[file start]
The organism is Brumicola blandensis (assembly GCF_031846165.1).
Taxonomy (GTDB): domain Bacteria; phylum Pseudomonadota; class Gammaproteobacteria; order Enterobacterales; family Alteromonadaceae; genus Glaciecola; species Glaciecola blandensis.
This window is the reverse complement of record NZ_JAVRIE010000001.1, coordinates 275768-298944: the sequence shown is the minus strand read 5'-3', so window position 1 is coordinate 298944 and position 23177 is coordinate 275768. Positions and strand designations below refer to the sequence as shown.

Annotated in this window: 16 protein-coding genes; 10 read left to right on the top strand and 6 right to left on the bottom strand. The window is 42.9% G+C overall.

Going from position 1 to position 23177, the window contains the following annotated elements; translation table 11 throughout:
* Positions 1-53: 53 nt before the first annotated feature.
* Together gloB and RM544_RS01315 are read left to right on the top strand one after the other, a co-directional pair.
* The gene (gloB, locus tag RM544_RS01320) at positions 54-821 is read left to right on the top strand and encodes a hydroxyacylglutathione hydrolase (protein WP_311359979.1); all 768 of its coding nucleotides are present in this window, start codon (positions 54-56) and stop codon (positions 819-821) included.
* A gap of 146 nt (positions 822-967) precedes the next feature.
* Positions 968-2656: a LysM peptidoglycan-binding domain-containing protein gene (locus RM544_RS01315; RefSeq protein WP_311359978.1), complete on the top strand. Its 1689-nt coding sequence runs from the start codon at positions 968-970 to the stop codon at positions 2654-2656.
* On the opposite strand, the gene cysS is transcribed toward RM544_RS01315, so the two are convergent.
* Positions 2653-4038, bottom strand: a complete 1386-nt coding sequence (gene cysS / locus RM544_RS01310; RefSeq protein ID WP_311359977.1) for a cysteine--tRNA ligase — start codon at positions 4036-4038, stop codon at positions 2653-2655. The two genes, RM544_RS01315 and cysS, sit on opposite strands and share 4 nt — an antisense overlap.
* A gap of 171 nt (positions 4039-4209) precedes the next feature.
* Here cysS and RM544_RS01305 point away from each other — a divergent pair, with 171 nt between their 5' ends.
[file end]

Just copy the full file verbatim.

The organism is Brumicola blandensis (assembly GCF_031846165.1).
Taxonomy (GTDB): domain Bacteria; phylum Pseudomonadota; class Gammaproteobacteria; order Enterobacterales; family Alteromonadaceae; genus Glaciecola; species Glaciecola blandensis.
This window is the reverse complement of record NZ_JAVRIE010000001.1, coordinates 275768-298944: the sequence shown is the minus strand read 5'-3', so window position 1 is coordinate 298944 and position 23177 is coordinate 275768. Positions and strand designations below refer to the sequence as shown.

Annotated in this window: 16 protein-coding genes; 10 read left to right on the top strand and 6 right to left on the bottom strand. The window is 42.9% G+C overall.

Going from position 1 to position 23177, the window contains the following annotated elements; translation table 11 throughout:
* Positions 1-53: 53 nt before the first annotated feature.
* Together gloB and RM544_RS01315 are read left to right on the top strand one after the other, a co-directional pair.
* The gene (gloB, locus tag RM544_RS01320) at positions 54-821 is read left to right on the top strand and encodes a hydroxyacylglutathione hydrolase (protein WP_311359979.1); all 768 of its coding nucleotides are present in this window, start codon (positions 54-56) and stop codon (positions 819-821) included.
* A gap of 146 nt (positions 822-967) precedes the next feature.
* Positions 968-2656: a LysM peptidoglycan-binding domain-containing protein gene (locus RM544_RS01315; RefSeq protein WP_311359978.1), complete on the top strand. Its 1689-nt coding sequence runs from the start codon at positions 968-970 to the stop codon at positions 2654-2656.
* On the opposite strand, the gene cysS is transcribed toward RM544_RS01315, so the two are convergent.
* Positions 2653-4038, bottom strand: a complete 1386-nt coding sequence (gene cysS / locus RM544_RS01310; RefSeq protein ID WP_311359977.1) for a cysteine--tRNA ligase — start codon at positions 4036-4038, stop codon at positions 2653-2655. The two genes, RM544_RS01315 and cysS, sit on opposite strands and share 4 nt — an antisense overlap.
* A gap of 171 nt (positions 4039-4209) precedes the next feature.
* Here cysS and RM544_RS01305 point away from each other — a divergent pair, with 171 nt between their 5' ends.